Foley also argues that summary judgment is proper because an employee of a unit of local government and an “indirect purchaser” cannot be held liable for a violation of the Illinois Antitrust Act.
Defendants Barrett Rochman, SI Securities and Sabre Group answered the complaint on March 15 and filed a motion for summary judgment through attorney Natalie Kussart of Sandberg Phoenix & von Gontard in Edwardsville.
They argue that the plaintiffs’ claims are barred by the statute of limitations.
“Plaintiffs and the proposed Class Members in this action either knew, or could have discovered through reasonable diligence, the facts forming the basis of the alleged conspiracy as early as 2010 and, as a result, there has been no tolling of the statute of limitations on Plaintiffs’ claims as they allege,” the motion states.
They also allege that class representative Virgil Straeter has been a professional auctioneer since 1996 and researched the tax buying business in the 1970s in anticipation of becoming a tax buyer.
“He has been familiar with the tax sale process since the 1980s,” the motion states. “He has challenged the tax assessments on his properties.”
They add that Straeter knew he had a claim for a lawsuit as early as 2010 when he was contacted by the Belleville New Democrat and was quoted in a September 2010 article saying, “Something was rotten in Denmark” in regards to the tax sales.
He allegedly contacted an attorney about a potential lawsuit in 2010 or 2011.
The defendants argue that class representative Richeson Real Estate knew about the alleged issues with the tax sale auctions and unpaid taxes prior to its meeting in the fall of 2012 about the tax sale auctions.
The defendants argue that “none of the Plaintiffs have testified that they actually learned they may have a claim by the publicly revealed Federal Indictment of Defendant Bathon as alleged in the Third Amended Complaint. Instead, all of the named Plaintiffs, except Virgil Straeter, have testified that they learned of the existence of their potential claim through the attorneys who brought this suit.”
The motion states that there were “dozens of newspaper articles in the Belleville News Democrat over the years that contain all of the basic underlying facts that form the basis of Plaintiffs’ claims.”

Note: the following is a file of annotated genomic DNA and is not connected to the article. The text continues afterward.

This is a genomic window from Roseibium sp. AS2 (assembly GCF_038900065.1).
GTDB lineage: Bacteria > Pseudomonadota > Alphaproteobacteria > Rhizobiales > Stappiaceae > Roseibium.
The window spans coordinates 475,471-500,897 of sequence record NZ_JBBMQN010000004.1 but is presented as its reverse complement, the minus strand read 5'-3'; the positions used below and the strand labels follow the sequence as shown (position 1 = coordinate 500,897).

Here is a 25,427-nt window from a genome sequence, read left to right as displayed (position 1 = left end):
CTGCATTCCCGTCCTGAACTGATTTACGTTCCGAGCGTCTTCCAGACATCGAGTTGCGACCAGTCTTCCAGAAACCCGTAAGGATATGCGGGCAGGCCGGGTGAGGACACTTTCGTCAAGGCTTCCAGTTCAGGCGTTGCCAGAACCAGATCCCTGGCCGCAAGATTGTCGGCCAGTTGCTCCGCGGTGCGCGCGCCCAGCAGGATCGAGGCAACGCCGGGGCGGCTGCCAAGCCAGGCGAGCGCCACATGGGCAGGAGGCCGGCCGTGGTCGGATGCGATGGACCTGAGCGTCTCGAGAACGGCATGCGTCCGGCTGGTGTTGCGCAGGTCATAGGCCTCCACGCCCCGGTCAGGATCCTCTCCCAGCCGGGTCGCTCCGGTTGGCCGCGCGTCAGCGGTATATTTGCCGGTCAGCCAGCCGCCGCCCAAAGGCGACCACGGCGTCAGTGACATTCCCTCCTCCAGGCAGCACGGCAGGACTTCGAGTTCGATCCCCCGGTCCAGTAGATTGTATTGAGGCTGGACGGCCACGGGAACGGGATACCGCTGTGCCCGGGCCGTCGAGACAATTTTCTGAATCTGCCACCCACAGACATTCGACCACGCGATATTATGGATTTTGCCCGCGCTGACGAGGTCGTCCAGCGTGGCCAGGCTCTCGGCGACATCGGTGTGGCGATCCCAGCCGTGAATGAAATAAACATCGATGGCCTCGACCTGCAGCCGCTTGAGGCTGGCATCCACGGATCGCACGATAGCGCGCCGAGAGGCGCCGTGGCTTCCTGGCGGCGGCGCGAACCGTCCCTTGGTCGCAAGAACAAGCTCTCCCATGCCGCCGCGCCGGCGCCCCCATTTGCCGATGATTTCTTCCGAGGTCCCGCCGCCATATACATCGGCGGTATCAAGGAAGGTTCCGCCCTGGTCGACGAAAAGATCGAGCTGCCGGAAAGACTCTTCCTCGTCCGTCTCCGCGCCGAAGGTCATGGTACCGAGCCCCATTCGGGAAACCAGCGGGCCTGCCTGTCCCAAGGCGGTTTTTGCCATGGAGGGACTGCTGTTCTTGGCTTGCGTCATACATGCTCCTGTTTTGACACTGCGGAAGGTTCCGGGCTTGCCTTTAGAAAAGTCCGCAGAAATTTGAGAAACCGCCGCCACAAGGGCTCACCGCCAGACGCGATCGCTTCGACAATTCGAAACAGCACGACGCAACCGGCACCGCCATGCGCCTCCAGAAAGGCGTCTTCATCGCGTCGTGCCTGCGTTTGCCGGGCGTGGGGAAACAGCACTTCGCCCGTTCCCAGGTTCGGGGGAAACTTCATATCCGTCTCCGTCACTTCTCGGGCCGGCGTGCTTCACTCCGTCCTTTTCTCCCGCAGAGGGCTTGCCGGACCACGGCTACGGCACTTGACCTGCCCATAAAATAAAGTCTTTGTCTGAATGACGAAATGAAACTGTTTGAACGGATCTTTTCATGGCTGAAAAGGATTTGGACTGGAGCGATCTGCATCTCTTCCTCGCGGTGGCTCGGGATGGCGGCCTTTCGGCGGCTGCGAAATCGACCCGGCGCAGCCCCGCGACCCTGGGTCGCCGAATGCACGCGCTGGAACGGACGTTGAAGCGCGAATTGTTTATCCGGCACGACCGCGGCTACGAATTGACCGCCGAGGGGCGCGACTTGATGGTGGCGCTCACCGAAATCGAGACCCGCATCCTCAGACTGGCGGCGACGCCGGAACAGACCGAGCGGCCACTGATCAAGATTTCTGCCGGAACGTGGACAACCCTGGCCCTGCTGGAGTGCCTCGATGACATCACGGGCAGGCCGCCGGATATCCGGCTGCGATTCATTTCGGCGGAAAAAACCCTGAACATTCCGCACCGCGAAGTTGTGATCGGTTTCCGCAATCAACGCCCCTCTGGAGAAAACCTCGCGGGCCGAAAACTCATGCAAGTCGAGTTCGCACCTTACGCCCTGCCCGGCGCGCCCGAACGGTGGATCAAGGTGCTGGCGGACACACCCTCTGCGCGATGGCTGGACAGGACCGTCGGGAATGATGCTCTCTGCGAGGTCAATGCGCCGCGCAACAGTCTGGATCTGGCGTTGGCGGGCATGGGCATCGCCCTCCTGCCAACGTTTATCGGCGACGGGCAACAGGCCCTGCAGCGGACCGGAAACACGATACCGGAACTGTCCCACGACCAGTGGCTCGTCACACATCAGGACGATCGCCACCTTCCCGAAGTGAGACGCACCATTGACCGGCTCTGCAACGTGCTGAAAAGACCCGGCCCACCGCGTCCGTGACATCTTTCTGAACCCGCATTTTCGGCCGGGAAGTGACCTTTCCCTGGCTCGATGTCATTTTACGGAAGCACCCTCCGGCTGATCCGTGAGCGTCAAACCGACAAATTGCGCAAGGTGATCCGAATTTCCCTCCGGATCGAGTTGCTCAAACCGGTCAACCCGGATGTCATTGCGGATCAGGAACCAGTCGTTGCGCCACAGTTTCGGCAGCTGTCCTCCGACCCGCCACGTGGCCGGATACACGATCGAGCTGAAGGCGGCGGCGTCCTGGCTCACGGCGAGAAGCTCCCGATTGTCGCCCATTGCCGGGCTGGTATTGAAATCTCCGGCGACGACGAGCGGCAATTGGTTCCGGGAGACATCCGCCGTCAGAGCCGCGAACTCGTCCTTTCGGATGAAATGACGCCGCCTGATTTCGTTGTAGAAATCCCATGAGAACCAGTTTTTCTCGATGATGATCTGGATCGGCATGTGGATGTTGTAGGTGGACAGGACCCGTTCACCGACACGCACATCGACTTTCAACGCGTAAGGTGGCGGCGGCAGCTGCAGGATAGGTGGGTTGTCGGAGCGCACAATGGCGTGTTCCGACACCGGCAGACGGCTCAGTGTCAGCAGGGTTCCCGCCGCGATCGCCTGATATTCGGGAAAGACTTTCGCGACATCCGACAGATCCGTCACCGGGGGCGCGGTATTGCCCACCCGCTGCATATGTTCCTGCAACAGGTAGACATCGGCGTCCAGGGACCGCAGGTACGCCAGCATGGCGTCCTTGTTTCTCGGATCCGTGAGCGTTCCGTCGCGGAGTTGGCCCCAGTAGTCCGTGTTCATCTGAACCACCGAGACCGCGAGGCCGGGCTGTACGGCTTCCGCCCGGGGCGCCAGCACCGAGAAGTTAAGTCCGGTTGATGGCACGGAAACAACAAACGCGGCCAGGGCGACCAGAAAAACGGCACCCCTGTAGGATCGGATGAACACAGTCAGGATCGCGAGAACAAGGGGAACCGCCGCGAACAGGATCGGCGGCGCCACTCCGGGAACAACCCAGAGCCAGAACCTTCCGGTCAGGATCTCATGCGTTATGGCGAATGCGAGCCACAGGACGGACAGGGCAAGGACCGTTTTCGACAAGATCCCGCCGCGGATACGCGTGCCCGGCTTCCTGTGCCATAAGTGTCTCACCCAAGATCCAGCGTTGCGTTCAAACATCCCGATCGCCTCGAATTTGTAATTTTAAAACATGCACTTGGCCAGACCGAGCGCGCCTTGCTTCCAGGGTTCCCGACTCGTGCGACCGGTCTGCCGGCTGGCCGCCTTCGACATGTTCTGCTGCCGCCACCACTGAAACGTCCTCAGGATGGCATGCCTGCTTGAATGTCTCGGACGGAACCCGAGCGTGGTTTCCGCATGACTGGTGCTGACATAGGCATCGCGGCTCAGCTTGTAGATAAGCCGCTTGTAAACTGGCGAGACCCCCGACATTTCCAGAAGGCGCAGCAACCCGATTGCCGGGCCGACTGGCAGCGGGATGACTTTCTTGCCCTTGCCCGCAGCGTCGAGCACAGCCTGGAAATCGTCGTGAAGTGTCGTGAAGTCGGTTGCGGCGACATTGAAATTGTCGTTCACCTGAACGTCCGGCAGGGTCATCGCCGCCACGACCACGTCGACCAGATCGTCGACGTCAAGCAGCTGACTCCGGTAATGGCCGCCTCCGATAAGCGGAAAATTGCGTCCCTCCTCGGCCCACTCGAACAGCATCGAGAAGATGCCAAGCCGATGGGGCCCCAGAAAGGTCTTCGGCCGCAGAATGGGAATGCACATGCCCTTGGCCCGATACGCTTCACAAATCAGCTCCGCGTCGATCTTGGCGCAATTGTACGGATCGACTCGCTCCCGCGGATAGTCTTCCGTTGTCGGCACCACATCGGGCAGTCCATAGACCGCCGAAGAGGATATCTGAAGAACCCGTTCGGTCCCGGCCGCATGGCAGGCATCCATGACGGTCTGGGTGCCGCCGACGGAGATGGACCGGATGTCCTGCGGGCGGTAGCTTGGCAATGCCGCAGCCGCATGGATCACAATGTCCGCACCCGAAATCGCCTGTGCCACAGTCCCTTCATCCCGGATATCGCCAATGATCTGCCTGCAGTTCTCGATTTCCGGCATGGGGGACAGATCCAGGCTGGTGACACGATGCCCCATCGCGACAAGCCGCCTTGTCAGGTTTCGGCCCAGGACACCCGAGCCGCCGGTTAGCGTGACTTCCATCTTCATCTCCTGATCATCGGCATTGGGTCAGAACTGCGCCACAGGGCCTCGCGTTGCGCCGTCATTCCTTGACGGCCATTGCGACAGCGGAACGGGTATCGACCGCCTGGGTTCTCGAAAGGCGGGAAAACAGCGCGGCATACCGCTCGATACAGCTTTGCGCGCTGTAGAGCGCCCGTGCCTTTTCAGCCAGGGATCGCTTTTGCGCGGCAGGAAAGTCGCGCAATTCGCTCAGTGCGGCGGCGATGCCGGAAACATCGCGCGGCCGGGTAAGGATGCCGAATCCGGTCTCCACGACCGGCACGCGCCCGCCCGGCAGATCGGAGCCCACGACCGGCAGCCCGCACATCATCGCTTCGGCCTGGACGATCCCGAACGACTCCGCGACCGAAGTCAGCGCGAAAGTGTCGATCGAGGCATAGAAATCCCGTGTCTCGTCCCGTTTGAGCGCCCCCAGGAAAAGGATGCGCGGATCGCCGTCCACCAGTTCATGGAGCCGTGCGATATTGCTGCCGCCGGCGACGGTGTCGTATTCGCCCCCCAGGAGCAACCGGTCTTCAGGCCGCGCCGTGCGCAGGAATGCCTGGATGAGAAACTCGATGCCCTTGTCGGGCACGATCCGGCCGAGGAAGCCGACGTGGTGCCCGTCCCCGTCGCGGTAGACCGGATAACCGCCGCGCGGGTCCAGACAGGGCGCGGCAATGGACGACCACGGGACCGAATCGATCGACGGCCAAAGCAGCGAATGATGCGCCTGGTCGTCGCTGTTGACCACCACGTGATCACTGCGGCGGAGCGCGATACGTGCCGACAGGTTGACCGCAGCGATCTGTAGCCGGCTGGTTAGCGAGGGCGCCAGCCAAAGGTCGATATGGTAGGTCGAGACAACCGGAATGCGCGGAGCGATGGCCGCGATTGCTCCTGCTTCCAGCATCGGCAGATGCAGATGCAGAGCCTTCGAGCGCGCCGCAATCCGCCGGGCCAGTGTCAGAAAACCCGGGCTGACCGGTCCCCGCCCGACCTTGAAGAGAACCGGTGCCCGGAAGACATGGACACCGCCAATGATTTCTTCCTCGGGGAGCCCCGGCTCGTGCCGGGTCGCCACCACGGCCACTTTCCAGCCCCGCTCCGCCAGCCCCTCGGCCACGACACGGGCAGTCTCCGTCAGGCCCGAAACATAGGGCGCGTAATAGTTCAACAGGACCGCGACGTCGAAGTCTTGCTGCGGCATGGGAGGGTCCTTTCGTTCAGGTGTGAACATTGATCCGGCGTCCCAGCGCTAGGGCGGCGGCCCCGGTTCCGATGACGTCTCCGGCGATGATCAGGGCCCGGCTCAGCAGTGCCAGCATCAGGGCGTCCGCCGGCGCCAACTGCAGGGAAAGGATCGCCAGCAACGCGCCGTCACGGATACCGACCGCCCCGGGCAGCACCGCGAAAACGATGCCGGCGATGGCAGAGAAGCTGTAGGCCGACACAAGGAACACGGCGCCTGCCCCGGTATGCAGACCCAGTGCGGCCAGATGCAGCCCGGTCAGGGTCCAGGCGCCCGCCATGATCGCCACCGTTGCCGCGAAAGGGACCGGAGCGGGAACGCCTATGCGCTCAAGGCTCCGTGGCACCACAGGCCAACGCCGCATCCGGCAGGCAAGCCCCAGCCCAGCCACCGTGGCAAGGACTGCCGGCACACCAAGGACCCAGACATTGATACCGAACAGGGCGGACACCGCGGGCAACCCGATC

They further argue that class representative Scott Bueker has not personally redeemed the delinquent taxes for his property because they were added to the end of his mortgage through Carrington Mortgage.
“At best, Bueker might one day be an ‘indirect purchaser’ of the delinquent taxes sold at the Madison County tax auction – assuming that he pays the final balance on his mortgage one day – but he is not a direct purchaser here,” the motion states.
Indirect purchasers cannot pursue claims under the federal antitrust laws.
Defendant CDBR LLC answered the complaint and filed a motion for summary judgment on March 15 through attorney Natalie Kussart of Sandberg Phoenix & von Gontard in St. Louis.
It argues that it did not attend the delinquent tax sales and did not bid on or purchase any tax sale certificates.
“Simply put, CDBR was not a Madison County tax buyer and should not be a defendant,” the motion states.
Defendant Kenneth Rochman also answered the complaint and filed a motion for summary judgment through Kussart.
He argues that the plaintiffs do not specifically allege nor provide any evidence that Rochman conspired with any of the tax buyers or purchased tax certificates at the tax sales in question.
“In fact, Plaintiffs have not provided any evidence linking Kenneth Rochman to the tax sales in question,” the motion states.
Defendant Blue Sky Vineyards LLC also answered the complaint and filed a motion for summary judgment through Kussart, arguing that it did not attend the delinquent tax sale and did not bid on or purchase any tax sale certificates.
It also argues that the plaintiffs did not specifically allege and failed to provide evidence that it conspired with any of the tax buyers.
Defendants John Vassen, Joseph Vassen, and V.I. Inc. answered the complaint on March 9 and filed a motion for partial summary judgment on March 13 through attorney Paul Slocomb of Hoffman Slocomb LLC in St. Louis.
They argue that the plaintiffs’ claims are barred by the statute of limitations.
Defendant Joseph Vassen also filed a separate motion for summary judgment.
He argues that he did not participate in any of the tax sales in question, did not enter into any explicit or implicit agreements with anyone regarding the tax sales, did not make any political campaign contributions to Bathon, and received no money from the plaintiffs or class members.
Madison County Circuit Court case number 13-L-276